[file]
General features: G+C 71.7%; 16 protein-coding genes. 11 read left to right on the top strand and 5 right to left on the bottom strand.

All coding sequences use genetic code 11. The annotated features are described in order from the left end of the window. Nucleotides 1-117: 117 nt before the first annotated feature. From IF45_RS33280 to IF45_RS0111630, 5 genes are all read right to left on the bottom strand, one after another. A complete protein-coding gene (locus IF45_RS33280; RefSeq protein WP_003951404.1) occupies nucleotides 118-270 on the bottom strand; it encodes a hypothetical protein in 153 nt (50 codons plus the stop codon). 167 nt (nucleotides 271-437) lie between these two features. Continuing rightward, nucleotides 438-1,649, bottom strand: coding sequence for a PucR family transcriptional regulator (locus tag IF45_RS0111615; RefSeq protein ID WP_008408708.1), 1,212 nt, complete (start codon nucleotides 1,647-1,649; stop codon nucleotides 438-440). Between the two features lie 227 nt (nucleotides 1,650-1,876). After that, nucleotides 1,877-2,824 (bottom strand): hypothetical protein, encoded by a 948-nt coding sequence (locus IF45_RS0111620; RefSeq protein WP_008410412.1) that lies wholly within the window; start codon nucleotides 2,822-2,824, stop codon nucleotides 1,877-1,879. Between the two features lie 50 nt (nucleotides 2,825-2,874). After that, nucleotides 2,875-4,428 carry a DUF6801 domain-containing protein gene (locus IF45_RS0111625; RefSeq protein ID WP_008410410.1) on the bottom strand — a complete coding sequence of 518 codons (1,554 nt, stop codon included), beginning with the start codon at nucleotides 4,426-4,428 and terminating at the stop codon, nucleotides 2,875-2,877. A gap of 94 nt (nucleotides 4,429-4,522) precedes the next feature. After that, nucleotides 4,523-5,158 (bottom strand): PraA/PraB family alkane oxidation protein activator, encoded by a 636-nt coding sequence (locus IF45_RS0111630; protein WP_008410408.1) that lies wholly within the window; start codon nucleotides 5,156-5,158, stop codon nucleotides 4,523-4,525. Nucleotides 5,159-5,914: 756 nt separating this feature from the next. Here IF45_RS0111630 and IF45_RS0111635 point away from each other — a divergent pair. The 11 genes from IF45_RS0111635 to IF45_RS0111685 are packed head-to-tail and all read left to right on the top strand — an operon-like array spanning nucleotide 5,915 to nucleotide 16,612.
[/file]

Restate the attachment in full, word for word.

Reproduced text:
General features: G+C 71.7%; 16 protein-coding genes. 11 read left to right on the top strand and 5 right to left on the bottom strand.

All coding sequences use genetic code 11. The annotated features are described in order from the left end of the window. Nucleotides 1-117: 117 nt before the first annotated feature. From IF45_RS33280 to IF45_RS0111630, 5 genes are all read right to left on the bottom strand, one after another. A complete protein-coding gene (locus IF45_RS33280; RefSeq protein WP_003951404.1) occupies nucleotides 118-270 on the bottom strand; it encodes a hypothetical protein in 153 nt (50 codons plus the stop codon). 167 nt (nucleotides 271-437) lie between these two features. Continuing rightward, nucleotides 438-1,649, bottom strand: coding sequence for a PucR family transcriptional regulator (locus tag IF45_RS0111615; RefSeq protein ID WP_008408708.1), 1,212 nt, complete (start codon nucleotides 1,647-1,649; stop codon nucleotides 438-440). Between the two features lie 227 nt (nucleotides 1,650-1,876). After that, nucleotides 1,877-2,824 (bottom strand): hypothetical protein, encoded by a 948-nt coding sequence (locus IF45_RS0111620; RefSeq protein WP_008410412.1) that lies wholly within the window; start codon nucleotides 2,822-2,824, stop codon nucleotides 1,877-1,879. Between the two features lie 50 nt (nucleotides 2,825-2,874). After that, nucleotides 2,875-4,428 carry a DUF6801 domain-containing protein gene (locus IF45_RS0111625; RefSeq protein ID WP_008410410.1) on the bottom strand — a complete coding sequence of 518 codons (1,554 nt, stop codon included), beginning with the start codon at nucleotides 4,426-4,428 and terminating at the stop codon, nucleotides 2,875-2,877. A gap of 94 nt (nucleotides 4,429-4,522) precedes the next feature. After that, nucleotides 4,523-5,158 (bottom strand): PraA/PraB family alkane oxidation protein activator, encoded by a 636-nt coding sequence (locus IF45_RS0111630; protein WP_008410408.1) that lies wholly within the window; start codon nucleotides 5,156-5,158, stop codon nucleotides 4,523-4,525. Nucleotides 5,159-5,914: 756 nt separating this feature from the next. Here IF45_RS0111630 and IF45_RS0111635 point away from each other — a divergent pair. The 11 genes from IF45_RS0111635 to IF45_RS0111685 are packed head-to-tail and all read left to right on the top strand — an operon-like array spanning nucleotide 5,915 to nucleotide 16,612.